City Council holds hearing on school safety after boiler explosion
A boiler explosion in January that badly burned a maintenance worker prompted City Councilman Derek Green to hold a hearing Thursday on school safety.
A boiler explosion inside a city school that severelyburned a maintenance worker was just one example of a case that spurred a hearing commissioned by City Councilman Derek Green Thursday, calling for the re-examination of physical safety in Philadelphia public schools.
It was in the afternoon of Jan. 13, while classes were in session, when Chris Trakimas, a boiler mechanic with 32BJ SEIU, was injured after a boiler in Franklin S. Edmonds School exploded, injuring him and another building engineer.
Green said Thursday that he felt compelled to introduce the legislation calling for the hearing because every student, teacher, maintenance worker, or any other type of school district employee should not be working in buildings suffering from unsafe conditions.
“Chris is still in a very precarious health situation,” Green said Thursday.
“It prompted me to have a conversation with the school district on what’s the status of our physical safety of our school buildings.”
City Controller Alan Butkovitz, who has conducted frequent inspections of school facilities over the last decade and has found a number of inconsistencies, sent his first deputy, Bill Rubin, to Council chamber Thursday to testify.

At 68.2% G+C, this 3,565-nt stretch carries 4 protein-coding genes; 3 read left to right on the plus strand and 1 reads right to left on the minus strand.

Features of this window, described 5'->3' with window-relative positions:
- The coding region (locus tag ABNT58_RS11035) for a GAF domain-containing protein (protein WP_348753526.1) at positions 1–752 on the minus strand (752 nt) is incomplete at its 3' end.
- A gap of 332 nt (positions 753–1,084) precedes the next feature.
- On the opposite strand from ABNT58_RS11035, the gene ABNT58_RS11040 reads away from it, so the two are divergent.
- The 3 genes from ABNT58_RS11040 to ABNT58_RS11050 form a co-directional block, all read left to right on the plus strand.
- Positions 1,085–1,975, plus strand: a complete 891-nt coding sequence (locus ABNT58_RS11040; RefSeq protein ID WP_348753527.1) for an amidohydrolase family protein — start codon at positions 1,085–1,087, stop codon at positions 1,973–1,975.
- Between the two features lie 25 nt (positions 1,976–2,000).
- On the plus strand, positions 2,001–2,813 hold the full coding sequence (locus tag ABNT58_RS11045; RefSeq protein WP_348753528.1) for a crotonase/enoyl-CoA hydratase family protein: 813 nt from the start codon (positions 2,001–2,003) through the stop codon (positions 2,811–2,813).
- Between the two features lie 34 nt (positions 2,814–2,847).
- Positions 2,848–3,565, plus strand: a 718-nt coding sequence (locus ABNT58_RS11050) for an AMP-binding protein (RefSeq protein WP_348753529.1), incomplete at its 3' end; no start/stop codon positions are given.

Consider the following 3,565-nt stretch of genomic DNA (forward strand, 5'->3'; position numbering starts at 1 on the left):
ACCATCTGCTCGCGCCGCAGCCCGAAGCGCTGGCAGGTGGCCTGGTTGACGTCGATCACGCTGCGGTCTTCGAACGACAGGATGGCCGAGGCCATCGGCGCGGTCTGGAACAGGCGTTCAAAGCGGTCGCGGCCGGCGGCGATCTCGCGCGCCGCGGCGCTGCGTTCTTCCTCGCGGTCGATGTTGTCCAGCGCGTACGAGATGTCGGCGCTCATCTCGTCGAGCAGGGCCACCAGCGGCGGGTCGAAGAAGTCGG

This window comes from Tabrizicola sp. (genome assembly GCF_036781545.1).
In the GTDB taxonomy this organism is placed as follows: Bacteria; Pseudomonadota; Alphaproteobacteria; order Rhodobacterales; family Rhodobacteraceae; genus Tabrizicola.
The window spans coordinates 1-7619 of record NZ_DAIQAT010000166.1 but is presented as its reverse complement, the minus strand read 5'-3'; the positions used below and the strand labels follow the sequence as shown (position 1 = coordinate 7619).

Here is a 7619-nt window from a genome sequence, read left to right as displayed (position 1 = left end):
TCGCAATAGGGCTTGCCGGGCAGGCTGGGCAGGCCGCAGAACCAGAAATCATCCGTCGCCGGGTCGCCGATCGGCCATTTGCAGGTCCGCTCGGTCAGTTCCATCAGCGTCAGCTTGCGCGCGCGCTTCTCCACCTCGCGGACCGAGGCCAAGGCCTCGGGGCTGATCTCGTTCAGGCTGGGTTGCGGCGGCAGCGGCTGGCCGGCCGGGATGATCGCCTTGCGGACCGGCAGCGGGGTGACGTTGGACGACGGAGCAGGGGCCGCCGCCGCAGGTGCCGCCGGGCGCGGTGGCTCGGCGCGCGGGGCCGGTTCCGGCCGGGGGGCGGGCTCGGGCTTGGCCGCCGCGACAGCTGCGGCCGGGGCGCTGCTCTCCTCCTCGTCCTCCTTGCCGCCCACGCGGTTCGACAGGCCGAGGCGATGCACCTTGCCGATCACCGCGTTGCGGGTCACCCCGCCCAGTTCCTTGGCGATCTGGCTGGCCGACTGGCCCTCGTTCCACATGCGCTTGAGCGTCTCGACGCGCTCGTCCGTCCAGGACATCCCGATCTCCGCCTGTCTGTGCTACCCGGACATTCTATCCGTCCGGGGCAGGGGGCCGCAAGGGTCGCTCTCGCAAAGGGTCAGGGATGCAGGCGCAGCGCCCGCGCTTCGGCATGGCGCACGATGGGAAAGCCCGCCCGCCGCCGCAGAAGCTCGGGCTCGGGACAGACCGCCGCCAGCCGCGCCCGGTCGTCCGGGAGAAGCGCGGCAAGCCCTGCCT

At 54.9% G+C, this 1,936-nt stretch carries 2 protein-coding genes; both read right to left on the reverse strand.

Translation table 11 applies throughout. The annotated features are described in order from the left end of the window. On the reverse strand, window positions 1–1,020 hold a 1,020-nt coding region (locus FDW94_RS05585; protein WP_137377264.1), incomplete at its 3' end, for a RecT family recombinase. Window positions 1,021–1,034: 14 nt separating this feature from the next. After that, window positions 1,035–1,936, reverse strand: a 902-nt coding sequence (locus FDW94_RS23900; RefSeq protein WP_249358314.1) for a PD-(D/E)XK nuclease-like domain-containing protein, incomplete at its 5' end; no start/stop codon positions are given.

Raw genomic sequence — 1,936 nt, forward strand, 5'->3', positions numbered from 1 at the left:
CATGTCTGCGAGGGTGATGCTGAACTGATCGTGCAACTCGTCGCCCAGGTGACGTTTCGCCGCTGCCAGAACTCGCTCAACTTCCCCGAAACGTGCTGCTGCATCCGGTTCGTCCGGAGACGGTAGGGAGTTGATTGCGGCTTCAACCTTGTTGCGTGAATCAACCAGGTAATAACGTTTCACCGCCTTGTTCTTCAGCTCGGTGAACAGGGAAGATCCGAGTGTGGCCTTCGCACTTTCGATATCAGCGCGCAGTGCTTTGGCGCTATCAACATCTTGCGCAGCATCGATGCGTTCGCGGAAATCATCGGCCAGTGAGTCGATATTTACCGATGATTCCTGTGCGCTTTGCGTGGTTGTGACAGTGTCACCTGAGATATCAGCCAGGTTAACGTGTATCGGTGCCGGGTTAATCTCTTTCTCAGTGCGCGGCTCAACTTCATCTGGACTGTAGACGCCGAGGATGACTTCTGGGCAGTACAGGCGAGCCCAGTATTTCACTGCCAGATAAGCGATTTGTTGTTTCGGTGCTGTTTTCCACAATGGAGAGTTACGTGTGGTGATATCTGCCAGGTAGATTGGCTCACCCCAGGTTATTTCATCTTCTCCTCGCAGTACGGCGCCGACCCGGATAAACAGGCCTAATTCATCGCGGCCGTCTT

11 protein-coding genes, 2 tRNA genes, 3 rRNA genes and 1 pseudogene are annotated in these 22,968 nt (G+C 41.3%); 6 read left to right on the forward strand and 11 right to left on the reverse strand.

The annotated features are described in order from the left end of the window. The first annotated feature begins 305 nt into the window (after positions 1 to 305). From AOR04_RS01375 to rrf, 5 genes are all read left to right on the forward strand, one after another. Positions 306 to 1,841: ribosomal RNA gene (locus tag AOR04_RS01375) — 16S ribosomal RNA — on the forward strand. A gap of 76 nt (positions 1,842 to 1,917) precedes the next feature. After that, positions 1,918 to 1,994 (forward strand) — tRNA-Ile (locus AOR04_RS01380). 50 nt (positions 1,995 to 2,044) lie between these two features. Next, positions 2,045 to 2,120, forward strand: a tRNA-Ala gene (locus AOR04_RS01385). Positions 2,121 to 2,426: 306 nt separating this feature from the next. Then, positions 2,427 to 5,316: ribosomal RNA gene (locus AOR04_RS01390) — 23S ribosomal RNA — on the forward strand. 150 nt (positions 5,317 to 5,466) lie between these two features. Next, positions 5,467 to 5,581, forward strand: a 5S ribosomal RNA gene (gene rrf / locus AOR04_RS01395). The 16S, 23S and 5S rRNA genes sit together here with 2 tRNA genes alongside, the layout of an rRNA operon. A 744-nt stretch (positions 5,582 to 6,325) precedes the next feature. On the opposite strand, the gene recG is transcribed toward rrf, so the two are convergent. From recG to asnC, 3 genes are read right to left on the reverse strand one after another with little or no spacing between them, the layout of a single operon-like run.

“We reviewed 20 selected schools from across the city and uncovered several conditions that were deemed hazardous, unhealthy – and downright deplorable. It is unfathomable to think that teachers and children are subject to these conditions in our city’s learning environments,” said Rubin.
“With that said, there was an upside to counter these bleak findings. Unlike priorschool district administrations that did not feel it was necessary to utilize our reports, Superintendent Dr. [William] Hite and his team made a coordinated effort to make several necessary repairs and improvements over the summer break before the students returned to school.”
While Thursday’s hearing was only, in part, the beginning of the discussion about fixing what’s broken within city schools, Green said it was an important one.
“The bottom line is, the school district has not had dollars for a number of years to make major capital investments…We need to have a more strategic plan in reference to what we’re going to do with our school infrastructure.
“As we go through the budget process, these are the questions we’ll ask.”